U.S. Senate campaigns now seem to come around as often as NASCAR seasons, and U.S. Representative Stephen Lynch, a Democratic candidate for the seat vacated by U.S. Secretary of State John Kerry, was scouring the Berkshires for votes Monday. Mr. Lynch comes from South Boston, a place familiar to county residents from various gangster movies, but his working class background gives him a link to Berkshire voters.
A former ironworker who helped build skyscrapers, Representative Lynch has always had strong ties to unions. That doesn’t mean as much is it once did but unions still wield political clout in the county and state. He is portraying Democratic rival Representative Edward Markey as a creature of the party establishment, and while it seems likely that Mr. Lynch would love to have those big-name Democratic endorsements he is correct that the party and state are better off with a choice in the April 30 primary.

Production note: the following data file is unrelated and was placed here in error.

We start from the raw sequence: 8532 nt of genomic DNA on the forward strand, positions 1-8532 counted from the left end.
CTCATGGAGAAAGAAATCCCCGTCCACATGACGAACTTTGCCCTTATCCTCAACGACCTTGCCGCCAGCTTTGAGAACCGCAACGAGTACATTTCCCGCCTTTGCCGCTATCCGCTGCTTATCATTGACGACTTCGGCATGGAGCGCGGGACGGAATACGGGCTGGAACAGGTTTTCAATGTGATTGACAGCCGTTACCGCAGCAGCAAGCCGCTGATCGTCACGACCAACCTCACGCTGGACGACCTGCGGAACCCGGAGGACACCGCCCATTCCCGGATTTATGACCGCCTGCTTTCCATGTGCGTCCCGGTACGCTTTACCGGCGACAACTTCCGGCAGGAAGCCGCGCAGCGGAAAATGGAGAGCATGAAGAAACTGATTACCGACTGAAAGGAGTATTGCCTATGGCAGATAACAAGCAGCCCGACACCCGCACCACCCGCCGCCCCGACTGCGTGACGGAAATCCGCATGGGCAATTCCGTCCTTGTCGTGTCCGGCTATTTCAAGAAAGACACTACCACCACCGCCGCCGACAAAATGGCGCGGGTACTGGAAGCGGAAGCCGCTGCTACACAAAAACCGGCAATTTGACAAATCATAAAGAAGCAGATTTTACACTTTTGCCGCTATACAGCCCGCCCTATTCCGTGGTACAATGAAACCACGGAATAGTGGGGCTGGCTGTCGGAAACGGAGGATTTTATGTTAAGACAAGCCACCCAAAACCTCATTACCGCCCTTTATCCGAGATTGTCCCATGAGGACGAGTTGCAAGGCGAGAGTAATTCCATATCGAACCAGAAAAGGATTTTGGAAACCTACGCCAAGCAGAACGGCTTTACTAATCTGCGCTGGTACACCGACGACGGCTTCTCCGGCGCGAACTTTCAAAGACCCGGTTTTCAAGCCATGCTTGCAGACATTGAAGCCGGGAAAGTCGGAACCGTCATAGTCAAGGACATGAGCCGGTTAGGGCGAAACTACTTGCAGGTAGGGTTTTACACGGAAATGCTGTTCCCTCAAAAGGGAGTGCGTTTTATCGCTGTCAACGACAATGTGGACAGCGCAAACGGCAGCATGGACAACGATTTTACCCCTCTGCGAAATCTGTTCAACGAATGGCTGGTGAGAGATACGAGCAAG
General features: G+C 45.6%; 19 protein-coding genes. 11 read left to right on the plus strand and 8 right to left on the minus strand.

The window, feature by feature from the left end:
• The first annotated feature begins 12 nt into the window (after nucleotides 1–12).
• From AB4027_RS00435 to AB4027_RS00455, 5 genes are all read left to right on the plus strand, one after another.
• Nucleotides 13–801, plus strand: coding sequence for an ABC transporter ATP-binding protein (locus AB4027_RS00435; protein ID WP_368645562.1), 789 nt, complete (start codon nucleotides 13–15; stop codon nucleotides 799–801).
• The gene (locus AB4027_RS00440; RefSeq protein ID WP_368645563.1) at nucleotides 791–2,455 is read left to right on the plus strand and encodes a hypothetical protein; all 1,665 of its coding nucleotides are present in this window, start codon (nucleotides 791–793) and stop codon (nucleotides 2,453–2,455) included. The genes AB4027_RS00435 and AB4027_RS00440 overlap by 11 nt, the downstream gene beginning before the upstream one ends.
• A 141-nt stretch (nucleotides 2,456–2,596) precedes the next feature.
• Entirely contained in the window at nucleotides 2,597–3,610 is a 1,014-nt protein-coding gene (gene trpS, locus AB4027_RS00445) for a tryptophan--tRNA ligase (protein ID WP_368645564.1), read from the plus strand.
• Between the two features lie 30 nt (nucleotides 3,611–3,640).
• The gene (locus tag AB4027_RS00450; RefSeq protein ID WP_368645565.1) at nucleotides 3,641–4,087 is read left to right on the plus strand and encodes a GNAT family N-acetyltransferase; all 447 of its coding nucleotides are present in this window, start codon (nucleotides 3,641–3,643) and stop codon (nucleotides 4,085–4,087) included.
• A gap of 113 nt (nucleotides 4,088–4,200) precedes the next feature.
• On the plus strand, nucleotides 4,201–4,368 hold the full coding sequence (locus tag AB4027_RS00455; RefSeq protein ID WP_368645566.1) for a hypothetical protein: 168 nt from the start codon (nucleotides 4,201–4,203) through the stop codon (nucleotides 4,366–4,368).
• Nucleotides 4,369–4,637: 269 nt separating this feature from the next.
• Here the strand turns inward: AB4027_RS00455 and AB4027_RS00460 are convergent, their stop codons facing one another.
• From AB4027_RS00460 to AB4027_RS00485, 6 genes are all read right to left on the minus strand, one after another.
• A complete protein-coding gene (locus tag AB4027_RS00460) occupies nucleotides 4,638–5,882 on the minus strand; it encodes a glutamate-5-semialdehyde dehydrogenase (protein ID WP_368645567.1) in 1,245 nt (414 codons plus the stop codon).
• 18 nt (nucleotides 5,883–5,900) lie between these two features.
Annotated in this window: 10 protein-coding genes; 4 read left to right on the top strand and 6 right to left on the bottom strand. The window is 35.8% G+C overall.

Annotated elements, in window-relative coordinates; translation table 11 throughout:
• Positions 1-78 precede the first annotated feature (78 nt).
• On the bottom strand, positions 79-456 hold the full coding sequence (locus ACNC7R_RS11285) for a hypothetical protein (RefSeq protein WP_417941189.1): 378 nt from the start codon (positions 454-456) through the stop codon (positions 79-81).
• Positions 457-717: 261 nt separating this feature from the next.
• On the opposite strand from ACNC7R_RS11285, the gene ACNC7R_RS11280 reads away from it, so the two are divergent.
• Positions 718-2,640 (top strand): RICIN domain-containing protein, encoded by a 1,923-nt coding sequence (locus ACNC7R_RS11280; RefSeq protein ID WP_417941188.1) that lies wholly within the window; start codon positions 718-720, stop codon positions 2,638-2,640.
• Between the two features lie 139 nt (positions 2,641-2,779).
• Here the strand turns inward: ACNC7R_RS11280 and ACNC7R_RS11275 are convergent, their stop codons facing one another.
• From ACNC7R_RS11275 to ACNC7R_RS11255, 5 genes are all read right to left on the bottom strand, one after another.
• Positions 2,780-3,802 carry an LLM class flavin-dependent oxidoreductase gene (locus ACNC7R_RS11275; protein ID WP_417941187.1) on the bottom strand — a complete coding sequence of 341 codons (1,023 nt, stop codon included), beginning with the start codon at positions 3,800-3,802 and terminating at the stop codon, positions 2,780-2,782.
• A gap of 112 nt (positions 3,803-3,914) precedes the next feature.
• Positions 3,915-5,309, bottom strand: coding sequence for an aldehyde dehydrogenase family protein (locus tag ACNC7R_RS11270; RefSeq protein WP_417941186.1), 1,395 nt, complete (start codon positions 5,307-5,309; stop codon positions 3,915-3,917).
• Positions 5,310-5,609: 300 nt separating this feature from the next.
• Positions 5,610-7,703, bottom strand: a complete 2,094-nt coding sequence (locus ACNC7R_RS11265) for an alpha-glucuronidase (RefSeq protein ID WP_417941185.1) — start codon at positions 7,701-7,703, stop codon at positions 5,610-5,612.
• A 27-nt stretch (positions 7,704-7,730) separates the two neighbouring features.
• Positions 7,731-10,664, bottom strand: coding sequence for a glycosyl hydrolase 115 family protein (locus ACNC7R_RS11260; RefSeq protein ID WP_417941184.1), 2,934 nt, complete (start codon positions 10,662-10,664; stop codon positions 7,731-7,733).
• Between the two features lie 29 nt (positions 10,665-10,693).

As many as four Republicans may be in the primary field, but because former U.S. Senator Scott Brown procrastinated until February 1 to announce he would not run for the vacated seat, the candidates who emerged in his absence were left with just 27 days to get the 10,000 signatures from Republican and unaffiliated voters needed to make the ballot. Minority Republicans have enough problems in this state without their biggest name playing Hamlet and putting fellow Republicans in a hole.
All candidates regardless of party should join Mr. Lynch in encouraging communities to reschedule their annual town meetings to coincide with primary day. This would save money and boost attendance for both the meetings and the Senate vote. Senate races may come around too often, but they are all important.